The most giftable books are the ones that your recipients will want to talk about long after they’ve finished reading. Below you’ll find some of the best books of 2018 from a wide variety of genres, arranged with consideration for friends with specific needs. Read on for the best book to buy your friend who recently had a baby, your friend who loves old movies, your friend who’s a workaholic, and more. (Need more help picking out gifts? Check out our gift guides for moms, dads, co-workers, and literally any man.)
For Your Friend Who Never Goes Without Black Lipstick
Unsettling in the best way, Riddance is a lush, gothic novel set at a vocational school for children who receive elocution lessons — not to get rid of their stutters, but to use the spaces between their words to channel the dead. Sit in as children study the science of necrophysics, using language (and a lack thereof) to narrow the distance between the world of the living and the world of the dead. Spooky old sepia-toned photos and diagrams accompany an academic’s notes in this compelling ghost story.
For Your Friend Who Live-Streamed Princess Eugenie’s Wedding
Linear narratives are for commoners. In this biography of the queen’s always glamorous and notoriously bitchy sister, Craig Brown devotes 99 vastly different chapters to viewing and trying to comprehend Princess Margaret’s life from 99 different angles. She was a heartbreaker who became more and more imperious with age, a gossip and tabloid staple whose scandals eventually gave way to disappointments but whose delicious brand of snobbery would become the stuff of legend. Brown captures her in a way that no straightforward storytelling ever could.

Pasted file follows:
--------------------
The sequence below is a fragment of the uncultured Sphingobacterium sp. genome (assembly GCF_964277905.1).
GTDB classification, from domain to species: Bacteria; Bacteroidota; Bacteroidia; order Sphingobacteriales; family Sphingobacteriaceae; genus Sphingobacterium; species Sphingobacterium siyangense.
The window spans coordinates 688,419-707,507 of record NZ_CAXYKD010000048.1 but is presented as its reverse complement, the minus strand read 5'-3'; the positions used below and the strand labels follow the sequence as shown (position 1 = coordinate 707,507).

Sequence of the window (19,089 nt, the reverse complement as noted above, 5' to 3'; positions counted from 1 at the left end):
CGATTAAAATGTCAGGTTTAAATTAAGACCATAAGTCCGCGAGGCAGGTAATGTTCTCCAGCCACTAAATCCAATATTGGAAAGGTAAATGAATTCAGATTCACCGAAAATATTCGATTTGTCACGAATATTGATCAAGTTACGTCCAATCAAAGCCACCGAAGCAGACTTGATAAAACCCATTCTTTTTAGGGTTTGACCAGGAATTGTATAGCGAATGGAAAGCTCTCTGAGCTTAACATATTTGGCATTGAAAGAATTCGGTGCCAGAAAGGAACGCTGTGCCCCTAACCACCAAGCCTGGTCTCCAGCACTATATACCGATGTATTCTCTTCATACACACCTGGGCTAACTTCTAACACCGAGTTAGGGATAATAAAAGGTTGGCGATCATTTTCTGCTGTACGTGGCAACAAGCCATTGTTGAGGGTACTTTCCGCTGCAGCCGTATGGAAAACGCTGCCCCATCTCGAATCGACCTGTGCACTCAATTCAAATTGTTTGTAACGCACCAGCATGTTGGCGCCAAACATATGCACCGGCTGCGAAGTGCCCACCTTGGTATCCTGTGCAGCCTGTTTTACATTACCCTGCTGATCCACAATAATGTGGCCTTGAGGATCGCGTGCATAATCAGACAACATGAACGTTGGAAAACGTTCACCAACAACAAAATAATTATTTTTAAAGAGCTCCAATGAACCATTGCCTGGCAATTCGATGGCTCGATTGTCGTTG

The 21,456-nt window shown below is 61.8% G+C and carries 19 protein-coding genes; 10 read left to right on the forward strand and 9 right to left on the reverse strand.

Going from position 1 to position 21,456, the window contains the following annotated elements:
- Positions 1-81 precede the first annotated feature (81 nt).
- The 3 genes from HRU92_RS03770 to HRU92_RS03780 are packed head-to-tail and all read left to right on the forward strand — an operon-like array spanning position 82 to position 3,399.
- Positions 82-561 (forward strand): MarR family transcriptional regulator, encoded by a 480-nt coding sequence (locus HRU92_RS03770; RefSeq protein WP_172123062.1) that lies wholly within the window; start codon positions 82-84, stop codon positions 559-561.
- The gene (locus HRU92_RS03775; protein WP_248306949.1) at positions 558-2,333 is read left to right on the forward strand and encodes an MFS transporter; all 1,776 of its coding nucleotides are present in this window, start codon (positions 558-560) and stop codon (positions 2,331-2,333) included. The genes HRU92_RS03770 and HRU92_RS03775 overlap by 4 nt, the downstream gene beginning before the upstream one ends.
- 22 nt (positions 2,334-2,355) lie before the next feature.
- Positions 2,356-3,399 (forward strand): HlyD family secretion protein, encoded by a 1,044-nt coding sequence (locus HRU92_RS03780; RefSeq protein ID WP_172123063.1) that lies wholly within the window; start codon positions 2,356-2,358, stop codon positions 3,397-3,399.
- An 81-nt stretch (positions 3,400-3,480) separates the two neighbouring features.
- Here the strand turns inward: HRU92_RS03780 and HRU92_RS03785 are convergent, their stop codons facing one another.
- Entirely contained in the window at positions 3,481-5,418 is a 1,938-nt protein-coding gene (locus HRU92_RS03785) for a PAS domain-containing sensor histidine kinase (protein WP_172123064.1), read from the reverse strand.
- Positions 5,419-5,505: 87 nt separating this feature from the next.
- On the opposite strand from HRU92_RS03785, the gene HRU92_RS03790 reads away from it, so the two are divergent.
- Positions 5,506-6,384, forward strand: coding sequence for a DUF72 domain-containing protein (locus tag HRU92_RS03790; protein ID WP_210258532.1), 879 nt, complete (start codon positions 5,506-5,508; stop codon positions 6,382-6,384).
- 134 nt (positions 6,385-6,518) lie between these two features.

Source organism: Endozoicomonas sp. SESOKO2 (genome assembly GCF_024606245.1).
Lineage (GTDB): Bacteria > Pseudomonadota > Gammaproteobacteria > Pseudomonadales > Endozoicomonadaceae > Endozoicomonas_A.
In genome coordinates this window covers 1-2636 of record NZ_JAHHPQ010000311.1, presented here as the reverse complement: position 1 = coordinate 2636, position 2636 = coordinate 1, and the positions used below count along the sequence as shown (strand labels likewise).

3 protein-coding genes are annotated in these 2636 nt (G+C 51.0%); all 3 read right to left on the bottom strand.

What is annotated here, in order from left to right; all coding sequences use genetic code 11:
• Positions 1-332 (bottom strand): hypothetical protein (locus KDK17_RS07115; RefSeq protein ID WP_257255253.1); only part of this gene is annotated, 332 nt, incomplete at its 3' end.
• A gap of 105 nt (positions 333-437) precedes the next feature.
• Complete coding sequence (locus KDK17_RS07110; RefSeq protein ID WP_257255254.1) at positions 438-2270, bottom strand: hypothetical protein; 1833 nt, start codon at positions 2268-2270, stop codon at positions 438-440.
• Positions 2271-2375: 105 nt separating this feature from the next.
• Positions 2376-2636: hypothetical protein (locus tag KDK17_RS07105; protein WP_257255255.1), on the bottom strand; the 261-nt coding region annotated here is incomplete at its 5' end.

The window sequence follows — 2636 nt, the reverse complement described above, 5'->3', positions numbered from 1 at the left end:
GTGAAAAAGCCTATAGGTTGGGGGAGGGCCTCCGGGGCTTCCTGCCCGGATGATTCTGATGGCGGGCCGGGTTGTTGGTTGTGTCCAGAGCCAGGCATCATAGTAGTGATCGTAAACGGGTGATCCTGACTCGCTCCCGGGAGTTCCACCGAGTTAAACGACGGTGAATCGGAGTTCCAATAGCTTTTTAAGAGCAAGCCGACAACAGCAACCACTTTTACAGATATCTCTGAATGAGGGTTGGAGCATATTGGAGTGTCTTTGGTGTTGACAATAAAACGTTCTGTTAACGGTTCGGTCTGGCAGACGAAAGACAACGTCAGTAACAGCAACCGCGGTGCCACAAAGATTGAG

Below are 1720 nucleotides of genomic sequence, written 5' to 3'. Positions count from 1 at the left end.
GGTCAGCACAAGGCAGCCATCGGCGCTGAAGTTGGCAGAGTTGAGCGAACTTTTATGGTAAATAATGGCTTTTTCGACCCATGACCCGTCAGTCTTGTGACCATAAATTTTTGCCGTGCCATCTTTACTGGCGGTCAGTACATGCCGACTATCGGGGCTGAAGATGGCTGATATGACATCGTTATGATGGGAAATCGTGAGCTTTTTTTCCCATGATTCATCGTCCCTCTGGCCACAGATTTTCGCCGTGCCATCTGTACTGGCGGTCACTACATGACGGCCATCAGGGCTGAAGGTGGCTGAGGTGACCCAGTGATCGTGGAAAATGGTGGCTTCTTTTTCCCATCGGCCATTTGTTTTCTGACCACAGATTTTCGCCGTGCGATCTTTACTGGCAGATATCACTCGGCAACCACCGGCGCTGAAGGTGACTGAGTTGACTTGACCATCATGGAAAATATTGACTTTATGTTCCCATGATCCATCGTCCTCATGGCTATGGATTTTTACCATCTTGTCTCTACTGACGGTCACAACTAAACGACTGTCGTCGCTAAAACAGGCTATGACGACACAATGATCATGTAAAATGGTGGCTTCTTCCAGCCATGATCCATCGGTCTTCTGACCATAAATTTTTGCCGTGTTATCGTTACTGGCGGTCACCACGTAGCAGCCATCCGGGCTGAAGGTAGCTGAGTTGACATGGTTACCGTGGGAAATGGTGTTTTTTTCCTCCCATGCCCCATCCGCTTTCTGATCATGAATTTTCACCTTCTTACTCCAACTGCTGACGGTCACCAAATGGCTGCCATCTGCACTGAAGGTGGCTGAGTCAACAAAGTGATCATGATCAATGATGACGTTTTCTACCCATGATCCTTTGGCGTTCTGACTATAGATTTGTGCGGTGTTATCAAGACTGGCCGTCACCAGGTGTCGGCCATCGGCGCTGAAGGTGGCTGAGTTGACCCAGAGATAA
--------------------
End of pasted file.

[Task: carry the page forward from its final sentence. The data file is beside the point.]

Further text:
For Your Friend Who Is Done With Men
Move over, Patrick Bateman. There’s a new sociopath on the scene, and although she prefers Whitney Houston to Huey Lewis, she hungers for blood all the same. The debut novel by Nigerian author Oyinkan Brathwaite portrays the character of Ayoola as a kind of siren, so beautiful and seductive that men are drawn to her like flies to shit — so why shouldn’t she swat them down? Her secret weapon (aside from a 9-inch knife she inherited from her abusive dead father) is her older sister Korede, always on hand to help clean up the mess after the fact. Female rage has been so prevalent in literature from the past year, and this novel amps it up more than a few notches. It’s thrilling to turn pages just to see what Ayoola will do next.